It has been over a year since the Reserve Bank of India deregulated interest rates on savings bank account. IndusInd Bank Ltd is one of the few banks that has raised this rate. Romesh Sobti, managing director and chief executive officer, in a discussion with Mint Money talks about how the 6% interest rate strategy works for the bank and how is the banking industry tackling mis-selling of insurance products.
Why did IndusInd Bank increase interest rate on savings bank deposit?
As part of our business growth, we decided to focus on both retail and corporate clients. Now to get into retail you need to acquire customers. Till October 2011, interest rate on savings account never played a role in attracting customers as it was regulated and till then we were focusing on product innovation only. Suddenly when deregulation happened, the interest rate became a tool to acquire customers. It gave us a boost and hence we increased the savings account interest rate to 5.5% for below Rs.1 lakh and 6% for above Rs.1 lakh. This has helped us escalate our customer base by 10%.
What is the math behind this?
The math behind this is quite simple. In our current account savings account (CASA), savings account base is relatively smaller. For large banks that have a huge savings account base, even an increase of one percentage point in interest rate will cause a sizeable hit to their interest cost. But for banks with smaller savings account, such as IndusInd Bank, it is a relatively smaller hit.
It also means that we can replace an expensive fixed deposit (FD) by a relatively cheaper savings account.
Now apart from the interest cost, you also need to factor in the transaction cost. A savings account customer brings in high transaction cost. So a cost of a savings bank account is much more that 6%. It could be 7-8% for the bank because you could have 1.5% transaction cost as you offer services such as cheque book, debit card, Internet banking and bill payment facilities. Besides this, a savings account customer will also withdraw cash. Now all these are intrinsic costs. Despite all this, the math works out better compared with FDs.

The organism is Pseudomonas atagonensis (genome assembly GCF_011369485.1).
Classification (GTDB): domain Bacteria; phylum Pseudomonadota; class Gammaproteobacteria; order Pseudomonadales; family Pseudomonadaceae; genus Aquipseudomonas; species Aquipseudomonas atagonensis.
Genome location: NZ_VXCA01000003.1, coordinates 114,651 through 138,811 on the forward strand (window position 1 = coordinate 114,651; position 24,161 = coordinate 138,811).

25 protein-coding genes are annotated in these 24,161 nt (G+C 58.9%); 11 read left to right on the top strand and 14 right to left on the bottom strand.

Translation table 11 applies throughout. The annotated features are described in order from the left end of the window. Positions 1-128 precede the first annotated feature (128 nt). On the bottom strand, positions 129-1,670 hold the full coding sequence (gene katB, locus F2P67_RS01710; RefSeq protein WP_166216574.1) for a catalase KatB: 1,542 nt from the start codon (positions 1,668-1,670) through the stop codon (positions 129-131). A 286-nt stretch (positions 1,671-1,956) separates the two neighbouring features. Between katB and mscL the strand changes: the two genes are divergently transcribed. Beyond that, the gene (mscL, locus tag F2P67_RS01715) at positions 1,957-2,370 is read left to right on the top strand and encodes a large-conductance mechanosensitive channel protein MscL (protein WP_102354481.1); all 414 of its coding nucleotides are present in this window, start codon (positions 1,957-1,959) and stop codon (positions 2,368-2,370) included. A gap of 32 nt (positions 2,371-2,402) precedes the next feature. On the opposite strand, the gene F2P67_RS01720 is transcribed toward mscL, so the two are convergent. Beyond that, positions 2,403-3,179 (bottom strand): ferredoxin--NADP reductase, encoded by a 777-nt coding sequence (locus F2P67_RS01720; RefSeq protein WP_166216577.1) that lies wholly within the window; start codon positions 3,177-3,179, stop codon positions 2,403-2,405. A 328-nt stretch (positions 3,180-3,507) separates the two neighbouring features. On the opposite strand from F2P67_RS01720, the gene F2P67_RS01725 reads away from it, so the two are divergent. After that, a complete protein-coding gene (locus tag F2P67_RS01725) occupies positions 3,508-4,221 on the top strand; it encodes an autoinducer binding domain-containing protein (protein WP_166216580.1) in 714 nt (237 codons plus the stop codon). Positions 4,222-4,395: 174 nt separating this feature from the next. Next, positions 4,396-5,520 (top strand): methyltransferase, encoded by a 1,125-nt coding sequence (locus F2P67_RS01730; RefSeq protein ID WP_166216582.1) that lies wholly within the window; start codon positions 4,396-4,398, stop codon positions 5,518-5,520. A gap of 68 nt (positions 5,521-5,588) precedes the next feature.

When can we expect the interest rates on savings account to fall?
When the interest rate for, say, 180- to 365-day FD falls below the savings bank interest rate, then you will see the savings account interest rate fall. Otherwise somebody has to be silly to give a savings bank rate higher that FD rates. The arithmetic is very clear: your cost of the savings account plus the transaction cost. Assume one-year FD rate falls below 7% and if you look at your savings rate of 6% and the transaction cost, here savings account turns out to be expensive for a bank than an FD. This is because the transaction cost of FD is practically nil. The higher interest rate on savings account gets us new customers and they can be used to cross-sell other products.
Coming to cross-selling, why would anyone buy insurance from you?
You will take insurance from me because you have taken a two-wheeler loan from me. Now you take a loan from me because you have a savings account with IndusInd Bank. You can start a relationship with a bank with one product. For instance, if you come to me for a home loan, I will source it to you from the Housing Development Finance Corp. Ltd as we have a tie-up with them. However, you will buy a home insurance from me. Again the equated monthly instalment will be paid from IndusInd Bank and hence you will open a savings account.
In the process how do you tackle mis-selling, say, in insurance products? Also how does a bank incentivize for selling insurance or mutual funds?
I agree mis-selling in insurance definitely happens either through banks or agents. The question is how do you minimize it, if not eliminate it. So we train our staff and create compliance. Just as there is an incentive for selling well, there are punishments for mis-selling. Mis-selling means the banking executive loses his job. Every bank has a process where the salesperson is given targets which lead to incentives and if you look at it, insurance income forms a very good part of the total fee income of the bank. This can cause pressure to sell. Hence there is a need to monitor targets. We ensure that things such as free-look period are conveyed by the bank to the consumer. However, the percentage of mis-selling is still very small through banks. We started selling insurance and mutual funds five years ago and we have been adding more products. We normally sell our insurance or mutual fund products to our existing customers. So cross-sell is the most critical measure of our success at the branch level and we measure the branch manager, the customer service executive and the relationship manager based on sales of all the products.